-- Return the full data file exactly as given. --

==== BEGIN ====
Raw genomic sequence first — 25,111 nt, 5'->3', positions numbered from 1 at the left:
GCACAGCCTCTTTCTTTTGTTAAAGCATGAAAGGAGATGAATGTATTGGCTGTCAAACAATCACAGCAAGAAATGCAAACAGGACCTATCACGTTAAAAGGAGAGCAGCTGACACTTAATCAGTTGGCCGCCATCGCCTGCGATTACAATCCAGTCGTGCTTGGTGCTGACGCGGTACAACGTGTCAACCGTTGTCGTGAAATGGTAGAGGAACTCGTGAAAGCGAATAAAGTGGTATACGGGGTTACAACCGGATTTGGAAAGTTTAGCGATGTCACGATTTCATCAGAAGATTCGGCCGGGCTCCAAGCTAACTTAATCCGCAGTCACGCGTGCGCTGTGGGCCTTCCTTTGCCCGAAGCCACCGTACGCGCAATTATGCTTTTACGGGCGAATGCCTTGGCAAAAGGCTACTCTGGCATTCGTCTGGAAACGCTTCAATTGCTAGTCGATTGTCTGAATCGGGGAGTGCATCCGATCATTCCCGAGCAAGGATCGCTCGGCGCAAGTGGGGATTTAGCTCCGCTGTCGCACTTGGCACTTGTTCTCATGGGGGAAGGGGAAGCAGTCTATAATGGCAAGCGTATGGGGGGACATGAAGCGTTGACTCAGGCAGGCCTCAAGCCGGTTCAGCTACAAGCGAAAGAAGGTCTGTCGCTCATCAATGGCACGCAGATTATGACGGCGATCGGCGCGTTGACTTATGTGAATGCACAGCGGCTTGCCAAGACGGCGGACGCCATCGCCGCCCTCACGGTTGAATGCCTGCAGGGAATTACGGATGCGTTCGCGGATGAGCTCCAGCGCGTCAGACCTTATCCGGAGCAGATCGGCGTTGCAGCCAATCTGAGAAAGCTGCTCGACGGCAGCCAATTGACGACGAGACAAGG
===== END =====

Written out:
Raw genomic sequence first — 25,111 nt, 5'->3', positions numbered from 1 at the left:
GCACAGCCTCTTTCTTTTGTTAAAGCATGAAAGGAGATGAATGTATTGGCTGTCAAACAATCACAGCAAGAAATGCAAACAGGACCTATCACGTTAAAAGGAGAGCAGCTGACACTTAATCAGTTGGCCGCCATCGCCTGCGATTACAATCCAGTCGTGCTTGGTGCTGACGCGGTACAACGTGTCAACCGTTGTCGTGAAATGGTAGAGGAACTCGTGAAAGCGAATAAAGTGGTATACGGGGTTACAACCGGATTTGGAAAGTTTAGCGATGTCACGATTTCATCAGAAGATTCGGCCGGGCTCCAAGCTAACTTAATCCGCAGTCACGCGTGCGCTGTGGGCCTTCCTTTGCCCGAAGCCACCGTACGCGCAATTATGCTTTTACGGGCGAATGCCTTGGCAAAAGGCTACTCTGGCATTCGTCTGGAAACGCTTCAATTGCTAGTCGATTGTCTGAATCGGGGAGTGCATCCGATCATTCCCGAGCAAGGATCGCTCGGCGCAAGTGGGGATTTAGCTCCGCTGTCGCACTTGGCACTTGTTCTCATGGGGGAAGGGGAAGCAGTCTATAATGGCAAGCGTATGGGGGGACATGAAGCGTTGACTCAGGCAGGCCTCAAGCCGGTTCAGCTACAAGCGAAAGAAGGTCTGTCGCTCATCAATGGCACGCAGATTATGACGGCGATCGGCGCGTTGACTTATGTGAATGCACAGCGGCTTGCCAAGACGGCGGACGCCATCGCCGCCCTCACGGTTGAATGCCTGCAGGGAATTACGGATGCGTTCGCGGATGAGCTCCAGCGCGTCAGACCTTATCCGGAGCAGATCGGCGTTGCAGCCAATCTGAGAAAGCTGCTCGACGGCAGCCAATTGACGACGAGACAAGG